Some nouns in English are uncount nouns.

We do not use uncount nouns in the plural and we do not use them with the indefinite article, a/an.

We ate a lot of foods > We ate a lot of food
We bought some new furnitures > We bought some new furniture
That’s a useful information > That’s useful information

We can use some quantifiers with uncount nouns:

He gave me some useful advice.
They gave us a lot of information.

Uncount nouns often refer to:

  • Substances: food; water; wine; salt; bread; iron
  • Human feelings or qualities: anger; cruelty; happiness; honesty; pride;
  • Activities: help; sleep; travel; work
  • Abstract ideas: beauty; death; fun; life

 

Common uncount nouns

There are some common nouns in English, like accommodation, which are uncount nouns even though they have plurals in other languages:

 

advice baggage equipment furniture homework information
knowledge luggage machinery money news traffic

Let me give you some advice.
How much luggage have you got?

If we want to make these things countable, we use expressions like:

 

a piece of... pieces of... a bit of... bits of... an item of... items of...

 Let me give you a piece of advice.
That’s a useful piece of equipment.
We bought a few bits of furniture for the new apartment.
She had six separate items of luggage.

but we do not use accommodation, money and traffic in this way.

Exercise

Section: 

Comments

Hey,

is "food" considered as uncount noun. If yes, can you tell me if this sentence is correct?
"7 foods that make you feel gross"

Please advise

Hello aesa006,

That sentence is correct. 'Food' can be both count and uncount. When we use it to mean 'types of food' or 'foodstuffs' we use it as a count noun.

 

Best wishes,

Peter

The LearnEnglish Team

Hello Sir,

I would like to ask regarding this topic as i have seen that machinery & equipment are words that are included for uncount noun.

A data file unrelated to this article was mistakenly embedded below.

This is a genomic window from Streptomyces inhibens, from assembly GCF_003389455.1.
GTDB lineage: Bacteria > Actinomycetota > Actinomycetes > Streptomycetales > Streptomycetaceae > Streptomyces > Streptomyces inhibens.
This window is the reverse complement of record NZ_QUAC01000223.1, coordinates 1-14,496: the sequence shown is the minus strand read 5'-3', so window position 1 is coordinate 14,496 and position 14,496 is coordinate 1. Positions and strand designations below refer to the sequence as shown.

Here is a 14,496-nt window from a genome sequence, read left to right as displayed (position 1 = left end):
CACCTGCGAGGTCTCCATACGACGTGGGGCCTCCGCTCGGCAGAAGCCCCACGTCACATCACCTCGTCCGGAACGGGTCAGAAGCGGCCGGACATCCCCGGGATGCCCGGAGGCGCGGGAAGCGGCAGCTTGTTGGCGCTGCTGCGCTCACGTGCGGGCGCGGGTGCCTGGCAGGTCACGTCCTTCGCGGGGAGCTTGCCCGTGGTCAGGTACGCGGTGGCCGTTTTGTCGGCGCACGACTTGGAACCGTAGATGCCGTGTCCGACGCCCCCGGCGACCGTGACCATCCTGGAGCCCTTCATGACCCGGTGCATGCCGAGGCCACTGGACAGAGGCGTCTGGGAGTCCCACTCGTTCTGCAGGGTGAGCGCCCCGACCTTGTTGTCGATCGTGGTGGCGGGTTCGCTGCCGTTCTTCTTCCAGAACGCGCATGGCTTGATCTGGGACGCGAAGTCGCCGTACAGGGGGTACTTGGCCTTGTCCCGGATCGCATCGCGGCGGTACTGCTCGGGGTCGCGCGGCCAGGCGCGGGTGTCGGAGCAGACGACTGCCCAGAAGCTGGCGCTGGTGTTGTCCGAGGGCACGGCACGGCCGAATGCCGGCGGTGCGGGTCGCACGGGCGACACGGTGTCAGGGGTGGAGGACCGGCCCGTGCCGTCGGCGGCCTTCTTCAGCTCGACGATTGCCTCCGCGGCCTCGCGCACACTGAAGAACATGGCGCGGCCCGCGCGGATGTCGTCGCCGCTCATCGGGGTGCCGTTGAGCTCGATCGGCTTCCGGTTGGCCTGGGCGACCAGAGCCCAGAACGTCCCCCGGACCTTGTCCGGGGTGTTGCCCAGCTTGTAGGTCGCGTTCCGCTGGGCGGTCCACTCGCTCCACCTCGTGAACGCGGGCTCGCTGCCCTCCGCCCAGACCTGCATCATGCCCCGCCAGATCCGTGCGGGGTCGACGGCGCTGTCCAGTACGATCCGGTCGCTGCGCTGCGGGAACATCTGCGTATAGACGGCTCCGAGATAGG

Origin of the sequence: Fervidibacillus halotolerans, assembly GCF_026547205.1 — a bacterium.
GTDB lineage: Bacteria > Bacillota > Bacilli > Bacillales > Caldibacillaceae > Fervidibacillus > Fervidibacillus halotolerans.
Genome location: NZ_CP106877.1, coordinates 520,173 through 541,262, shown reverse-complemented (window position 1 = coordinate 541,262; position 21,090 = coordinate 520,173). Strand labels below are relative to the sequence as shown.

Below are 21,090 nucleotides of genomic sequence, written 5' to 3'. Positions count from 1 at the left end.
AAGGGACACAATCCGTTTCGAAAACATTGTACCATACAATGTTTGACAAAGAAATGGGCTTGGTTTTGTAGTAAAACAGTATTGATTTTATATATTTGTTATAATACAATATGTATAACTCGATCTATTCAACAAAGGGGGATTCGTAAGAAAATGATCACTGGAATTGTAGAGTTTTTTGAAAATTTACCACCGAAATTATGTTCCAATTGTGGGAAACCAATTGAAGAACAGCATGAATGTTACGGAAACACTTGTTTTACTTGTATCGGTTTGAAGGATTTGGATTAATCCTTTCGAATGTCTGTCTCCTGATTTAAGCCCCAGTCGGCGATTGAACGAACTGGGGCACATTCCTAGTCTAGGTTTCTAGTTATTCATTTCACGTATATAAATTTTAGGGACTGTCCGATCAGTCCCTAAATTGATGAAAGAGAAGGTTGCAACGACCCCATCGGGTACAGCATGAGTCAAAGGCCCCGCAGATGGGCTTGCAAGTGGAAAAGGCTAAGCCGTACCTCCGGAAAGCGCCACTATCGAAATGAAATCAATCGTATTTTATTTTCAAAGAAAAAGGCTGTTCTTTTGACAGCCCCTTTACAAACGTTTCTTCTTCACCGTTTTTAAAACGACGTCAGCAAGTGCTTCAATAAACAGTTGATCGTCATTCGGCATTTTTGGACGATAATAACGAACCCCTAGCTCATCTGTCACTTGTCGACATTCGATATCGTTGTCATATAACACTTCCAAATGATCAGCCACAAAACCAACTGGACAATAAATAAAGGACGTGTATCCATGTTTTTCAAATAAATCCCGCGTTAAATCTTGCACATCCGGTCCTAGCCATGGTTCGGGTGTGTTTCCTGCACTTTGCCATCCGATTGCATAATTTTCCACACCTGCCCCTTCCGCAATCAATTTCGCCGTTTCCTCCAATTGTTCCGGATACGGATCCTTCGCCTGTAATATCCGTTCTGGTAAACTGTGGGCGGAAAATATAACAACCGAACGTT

Does this mean that we cannot say machineries & equipments because both dont have any plural forms? Or is it because this topic focuses only for "british english" not the US one.

Please advise

Hell aesa006,

As you say, 'machinery' and 'equipment' are uncount nouns and so no plural forms are used in standard English. This is the same for British and US (and other) Englishes.

 

Best wishes,

Peter

The LearnEnglish Team

Wow! It seems like I'm living in the dark my whole life and thought that there is "machineries".
Thank you for this enlightenment and to your whole team!

Thanks for your lesson.I really like it.but I stile can't do it well.I will try as much as possible.

Hello kinal,

That's ok, don't worry. I'd recommend you come back to the page in the future – it will probably be easier then. 

All the best,
Kirk
The LearnEnglish Team

Hello,
I ha've some problems with the word:hair/hairs. What is the different use of it, in singular and plural?

Hello maridiri,

In most contexts, 'hair' (the uncount noun) is used. For example, 'You have lovely hair' or 'His hair is black', as we're not really speaking about all the individual hairs someone has. In certain contexts, however, the singular or plural forms of the count noun are possible. I'd suggest you study the example sentences for 'hair' in the dictionary.

All the best,
Kirk
The LearnEnglish Team

Hi!

What is the difference between " detail information" and "detailed information"?

Thanks in advance

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